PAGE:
Karachi bombing kills US diplomat

An attacker has rammed his car packed with explosives into another vehicle, killing a US diplomat and three others, and wounding 52 people outside the US consulate in Karachi, Pakistan.

    Security officials in action after Thursday's bombing

    The bombing occurred two days before George Bush, the US president, was to visit Pakistan.

    President Bush, currently in New Delhi, condemned Thursday's attack and said "terrorists and killers" would not prevent him from going to Pakistan on the final leg of a tour of South Asia.

    The attack took place in the car park of the Marriott hotel in Karachi, about 20 metres from the consulate gate, Mushtaq Shah, a police official, said.

    The explosion shattered windows at the consulate, hotel and other nearby buildings, and destroyed at least 10 cars.

    Consulate targeted

    Niaz Sadiqui, Karachi's police chief, said the attacker wanted to hit the US consulate, but a Pakistani paramilitary guard saw him and tried to stop him, so he drove his car into the diplomat's vehicle instead.

    The guard was also killed in the blast.

    The bombing damaged nearby
    buildings and cars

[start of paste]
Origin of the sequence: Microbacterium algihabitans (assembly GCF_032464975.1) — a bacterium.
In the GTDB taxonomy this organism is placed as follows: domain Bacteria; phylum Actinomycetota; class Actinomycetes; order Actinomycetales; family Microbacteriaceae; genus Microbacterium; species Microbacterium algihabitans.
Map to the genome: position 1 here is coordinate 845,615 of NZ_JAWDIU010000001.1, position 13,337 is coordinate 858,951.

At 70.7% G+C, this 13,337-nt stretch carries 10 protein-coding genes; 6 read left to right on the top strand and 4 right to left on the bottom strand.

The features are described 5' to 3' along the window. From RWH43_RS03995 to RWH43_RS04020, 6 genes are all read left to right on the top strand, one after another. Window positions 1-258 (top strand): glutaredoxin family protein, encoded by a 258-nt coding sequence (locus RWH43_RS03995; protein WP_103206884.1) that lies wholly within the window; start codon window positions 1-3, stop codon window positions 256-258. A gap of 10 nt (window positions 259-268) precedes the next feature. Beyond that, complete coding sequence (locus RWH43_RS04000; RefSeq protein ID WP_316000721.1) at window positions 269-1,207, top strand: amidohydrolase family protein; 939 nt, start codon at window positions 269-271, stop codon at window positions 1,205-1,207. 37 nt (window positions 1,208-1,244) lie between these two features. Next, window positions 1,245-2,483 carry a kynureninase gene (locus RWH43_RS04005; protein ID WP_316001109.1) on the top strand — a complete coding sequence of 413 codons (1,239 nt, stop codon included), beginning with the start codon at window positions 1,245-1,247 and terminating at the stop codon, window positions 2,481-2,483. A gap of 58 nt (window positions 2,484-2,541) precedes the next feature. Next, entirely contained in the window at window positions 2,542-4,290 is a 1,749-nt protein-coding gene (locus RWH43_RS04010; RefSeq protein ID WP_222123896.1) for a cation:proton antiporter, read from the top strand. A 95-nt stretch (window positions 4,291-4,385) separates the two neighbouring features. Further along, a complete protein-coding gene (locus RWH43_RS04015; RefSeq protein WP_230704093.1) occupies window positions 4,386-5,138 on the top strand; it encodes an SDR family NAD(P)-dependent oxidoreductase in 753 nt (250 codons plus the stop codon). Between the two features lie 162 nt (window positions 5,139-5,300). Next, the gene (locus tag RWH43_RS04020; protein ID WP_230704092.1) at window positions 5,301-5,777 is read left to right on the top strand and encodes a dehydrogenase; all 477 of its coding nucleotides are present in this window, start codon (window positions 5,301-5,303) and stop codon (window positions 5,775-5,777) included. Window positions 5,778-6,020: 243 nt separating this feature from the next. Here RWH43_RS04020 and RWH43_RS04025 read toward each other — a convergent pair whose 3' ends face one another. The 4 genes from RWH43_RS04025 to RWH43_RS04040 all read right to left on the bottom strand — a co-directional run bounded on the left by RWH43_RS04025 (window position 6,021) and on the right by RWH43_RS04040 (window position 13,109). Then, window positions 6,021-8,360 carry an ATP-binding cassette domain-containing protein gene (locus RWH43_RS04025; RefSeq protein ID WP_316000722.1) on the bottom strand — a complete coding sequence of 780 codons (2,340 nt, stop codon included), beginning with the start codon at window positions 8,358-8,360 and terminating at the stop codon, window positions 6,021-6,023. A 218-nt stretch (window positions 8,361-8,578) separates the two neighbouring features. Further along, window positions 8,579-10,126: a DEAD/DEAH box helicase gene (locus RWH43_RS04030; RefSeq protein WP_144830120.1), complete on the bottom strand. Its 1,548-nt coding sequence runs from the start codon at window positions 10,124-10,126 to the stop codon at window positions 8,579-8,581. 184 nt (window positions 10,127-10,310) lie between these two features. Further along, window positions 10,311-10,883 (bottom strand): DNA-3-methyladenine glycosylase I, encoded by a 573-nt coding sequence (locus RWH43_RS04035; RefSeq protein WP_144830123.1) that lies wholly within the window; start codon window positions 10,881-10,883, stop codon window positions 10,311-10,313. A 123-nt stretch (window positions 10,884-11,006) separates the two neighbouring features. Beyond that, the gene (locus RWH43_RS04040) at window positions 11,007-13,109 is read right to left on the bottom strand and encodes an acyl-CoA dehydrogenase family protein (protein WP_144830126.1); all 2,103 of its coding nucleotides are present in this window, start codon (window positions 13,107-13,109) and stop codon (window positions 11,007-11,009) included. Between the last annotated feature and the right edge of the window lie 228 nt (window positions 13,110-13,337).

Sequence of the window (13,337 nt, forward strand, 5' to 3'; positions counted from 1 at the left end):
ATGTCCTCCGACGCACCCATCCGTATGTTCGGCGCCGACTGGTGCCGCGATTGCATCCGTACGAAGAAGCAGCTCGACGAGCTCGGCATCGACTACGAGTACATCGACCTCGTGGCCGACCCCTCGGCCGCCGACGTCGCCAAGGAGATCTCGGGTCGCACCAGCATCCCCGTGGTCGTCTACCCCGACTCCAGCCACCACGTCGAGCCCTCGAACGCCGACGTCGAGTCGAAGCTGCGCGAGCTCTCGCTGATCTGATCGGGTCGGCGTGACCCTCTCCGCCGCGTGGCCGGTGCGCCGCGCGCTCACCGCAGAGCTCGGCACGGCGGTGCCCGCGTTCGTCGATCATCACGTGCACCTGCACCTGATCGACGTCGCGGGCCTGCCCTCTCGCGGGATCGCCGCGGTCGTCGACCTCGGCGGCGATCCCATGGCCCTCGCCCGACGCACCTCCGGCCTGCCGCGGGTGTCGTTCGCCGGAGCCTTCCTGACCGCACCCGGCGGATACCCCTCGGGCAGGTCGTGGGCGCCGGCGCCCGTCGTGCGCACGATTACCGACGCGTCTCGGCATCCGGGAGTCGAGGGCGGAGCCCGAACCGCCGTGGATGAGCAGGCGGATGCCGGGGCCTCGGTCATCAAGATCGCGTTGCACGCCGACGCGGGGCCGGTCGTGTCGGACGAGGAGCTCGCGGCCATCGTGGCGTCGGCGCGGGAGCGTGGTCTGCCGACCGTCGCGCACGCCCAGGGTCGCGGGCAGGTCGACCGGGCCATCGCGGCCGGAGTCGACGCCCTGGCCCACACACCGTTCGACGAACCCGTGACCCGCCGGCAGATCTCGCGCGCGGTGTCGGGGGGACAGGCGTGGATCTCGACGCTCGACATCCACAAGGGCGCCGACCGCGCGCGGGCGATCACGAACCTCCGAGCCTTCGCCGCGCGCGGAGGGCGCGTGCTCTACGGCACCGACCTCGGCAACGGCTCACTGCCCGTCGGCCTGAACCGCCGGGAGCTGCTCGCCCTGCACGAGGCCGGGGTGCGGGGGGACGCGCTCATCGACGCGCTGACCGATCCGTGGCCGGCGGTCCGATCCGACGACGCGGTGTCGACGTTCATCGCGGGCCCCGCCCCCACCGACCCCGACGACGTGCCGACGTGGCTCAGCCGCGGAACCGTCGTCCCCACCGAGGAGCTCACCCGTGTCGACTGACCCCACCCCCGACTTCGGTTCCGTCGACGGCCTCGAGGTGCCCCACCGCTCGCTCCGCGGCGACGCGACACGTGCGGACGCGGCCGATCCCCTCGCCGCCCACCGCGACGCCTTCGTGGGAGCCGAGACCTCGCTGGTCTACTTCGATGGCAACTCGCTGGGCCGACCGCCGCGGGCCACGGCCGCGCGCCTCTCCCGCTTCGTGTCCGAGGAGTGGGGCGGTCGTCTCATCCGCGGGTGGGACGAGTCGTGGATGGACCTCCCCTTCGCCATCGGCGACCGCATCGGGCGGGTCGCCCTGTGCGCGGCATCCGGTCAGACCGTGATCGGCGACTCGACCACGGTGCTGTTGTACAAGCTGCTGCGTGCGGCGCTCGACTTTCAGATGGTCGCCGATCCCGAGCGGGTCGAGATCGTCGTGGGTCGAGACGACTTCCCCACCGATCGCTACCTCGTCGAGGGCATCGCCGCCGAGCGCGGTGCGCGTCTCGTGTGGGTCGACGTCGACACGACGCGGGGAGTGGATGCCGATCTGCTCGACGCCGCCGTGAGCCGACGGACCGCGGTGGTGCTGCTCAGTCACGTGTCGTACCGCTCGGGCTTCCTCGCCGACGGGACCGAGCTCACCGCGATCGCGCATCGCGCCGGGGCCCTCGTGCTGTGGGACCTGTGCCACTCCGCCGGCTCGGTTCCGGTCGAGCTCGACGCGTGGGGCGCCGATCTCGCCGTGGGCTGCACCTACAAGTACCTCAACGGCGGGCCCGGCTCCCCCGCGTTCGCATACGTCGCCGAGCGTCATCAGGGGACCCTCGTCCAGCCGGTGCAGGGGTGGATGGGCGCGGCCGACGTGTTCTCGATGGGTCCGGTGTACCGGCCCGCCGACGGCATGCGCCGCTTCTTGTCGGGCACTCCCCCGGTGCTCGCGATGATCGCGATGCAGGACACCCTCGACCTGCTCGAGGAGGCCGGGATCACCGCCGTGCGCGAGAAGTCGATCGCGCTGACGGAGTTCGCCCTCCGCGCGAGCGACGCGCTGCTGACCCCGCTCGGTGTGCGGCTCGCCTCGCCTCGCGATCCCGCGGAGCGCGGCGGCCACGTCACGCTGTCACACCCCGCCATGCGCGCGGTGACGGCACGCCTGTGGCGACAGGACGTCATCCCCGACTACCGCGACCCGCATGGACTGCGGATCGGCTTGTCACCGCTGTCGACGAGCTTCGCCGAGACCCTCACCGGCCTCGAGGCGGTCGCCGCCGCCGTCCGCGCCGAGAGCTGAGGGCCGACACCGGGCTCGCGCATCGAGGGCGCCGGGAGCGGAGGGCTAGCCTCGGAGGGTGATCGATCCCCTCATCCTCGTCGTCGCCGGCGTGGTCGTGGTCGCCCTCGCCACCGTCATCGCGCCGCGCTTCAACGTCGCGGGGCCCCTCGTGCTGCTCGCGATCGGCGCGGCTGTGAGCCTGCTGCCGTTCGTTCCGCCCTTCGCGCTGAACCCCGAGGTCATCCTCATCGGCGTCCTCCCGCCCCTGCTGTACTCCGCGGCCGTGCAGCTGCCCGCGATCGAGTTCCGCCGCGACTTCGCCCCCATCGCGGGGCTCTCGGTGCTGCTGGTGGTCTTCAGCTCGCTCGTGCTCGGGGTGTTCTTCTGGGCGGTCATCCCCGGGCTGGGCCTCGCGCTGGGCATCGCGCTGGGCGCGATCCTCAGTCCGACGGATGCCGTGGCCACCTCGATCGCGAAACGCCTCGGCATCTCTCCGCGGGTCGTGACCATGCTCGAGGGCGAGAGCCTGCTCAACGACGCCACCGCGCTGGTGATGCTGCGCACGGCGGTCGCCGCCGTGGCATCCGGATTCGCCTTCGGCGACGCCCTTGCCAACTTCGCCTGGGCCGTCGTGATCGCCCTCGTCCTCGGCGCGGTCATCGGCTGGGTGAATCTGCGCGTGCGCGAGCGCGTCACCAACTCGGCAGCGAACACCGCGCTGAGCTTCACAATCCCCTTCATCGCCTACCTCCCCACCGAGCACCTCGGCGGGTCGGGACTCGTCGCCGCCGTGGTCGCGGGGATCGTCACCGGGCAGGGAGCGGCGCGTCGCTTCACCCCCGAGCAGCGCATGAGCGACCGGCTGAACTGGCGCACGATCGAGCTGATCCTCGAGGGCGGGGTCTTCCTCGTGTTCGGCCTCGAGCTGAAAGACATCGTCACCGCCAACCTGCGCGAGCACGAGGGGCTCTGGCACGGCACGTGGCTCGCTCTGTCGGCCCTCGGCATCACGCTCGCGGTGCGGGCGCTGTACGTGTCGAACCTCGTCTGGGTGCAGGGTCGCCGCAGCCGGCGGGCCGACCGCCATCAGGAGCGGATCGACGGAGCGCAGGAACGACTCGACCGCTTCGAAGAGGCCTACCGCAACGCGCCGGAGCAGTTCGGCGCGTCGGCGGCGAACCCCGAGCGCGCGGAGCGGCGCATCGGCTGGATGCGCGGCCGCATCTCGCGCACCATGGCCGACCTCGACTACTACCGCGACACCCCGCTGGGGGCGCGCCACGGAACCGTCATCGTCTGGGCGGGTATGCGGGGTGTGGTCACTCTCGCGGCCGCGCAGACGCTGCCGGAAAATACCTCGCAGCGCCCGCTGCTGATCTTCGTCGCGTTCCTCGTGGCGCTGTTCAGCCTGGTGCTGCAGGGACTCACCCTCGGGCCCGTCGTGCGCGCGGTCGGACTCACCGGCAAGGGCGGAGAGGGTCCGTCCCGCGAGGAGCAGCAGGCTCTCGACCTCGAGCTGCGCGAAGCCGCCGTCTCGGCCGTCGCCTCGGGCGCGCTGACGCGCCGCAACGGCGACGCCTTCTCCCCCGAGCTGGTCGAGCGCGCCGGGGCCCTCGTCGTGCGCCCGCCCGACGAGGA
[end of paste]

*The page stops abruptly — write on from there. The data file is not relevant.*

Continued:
"We have reached the conclusion that it was a suicide attack, and we have found body parts of the attacker," said Sadiqui.

    He added that police had found important clues and would soon solve the case, but declined to disclose details.

    The diplomat's car was blown into the air, across a concrete barrier and into the grounds of the hotel.

    The driver, a Pakistani working for the consulate, also died.

    The other fatality was an unidentified woman. One male body, with part of its head missing, was flung by the blast onto the second storey of the hotel's exterior.

    A counter-terrorism official who declined to be named, said high-intensity explosives were used in the blast - the most powerful blast he had seen in Karachi.

    Second blast

    Witnesses said the explosion triggered a second, smaller blast, possibly of a burning car.

    Some 52 people were injured, including a young Moroccan girl who was hit by debris, Salahuddin Haider, the provincial government spokesman, said.
    Nida Emmons, a spokeswoman for the US embassy in Islamabad, confirmed an American and Pakistani employee of the consulate were killed, but would not give their names.

    Among the dead was a guard who
    tried to stop the bomber

    She said they were still investigating if any other consulate staff were hurt.

    The bombing left a crater 2.5m wide and more than 60cm deep.

    Mohammed Ali, who sells cigarettes nearby, said the first explosion occurred around 9am local time, knocking him down and flattening his wooden stall.

    "Seconds later there was another explosion. We ran away to save our lives," said Ali. "The explosions set cars on fire and there was smoke all around... I thought the explosions would burst my ear drums."

    SOURCE: Agencies


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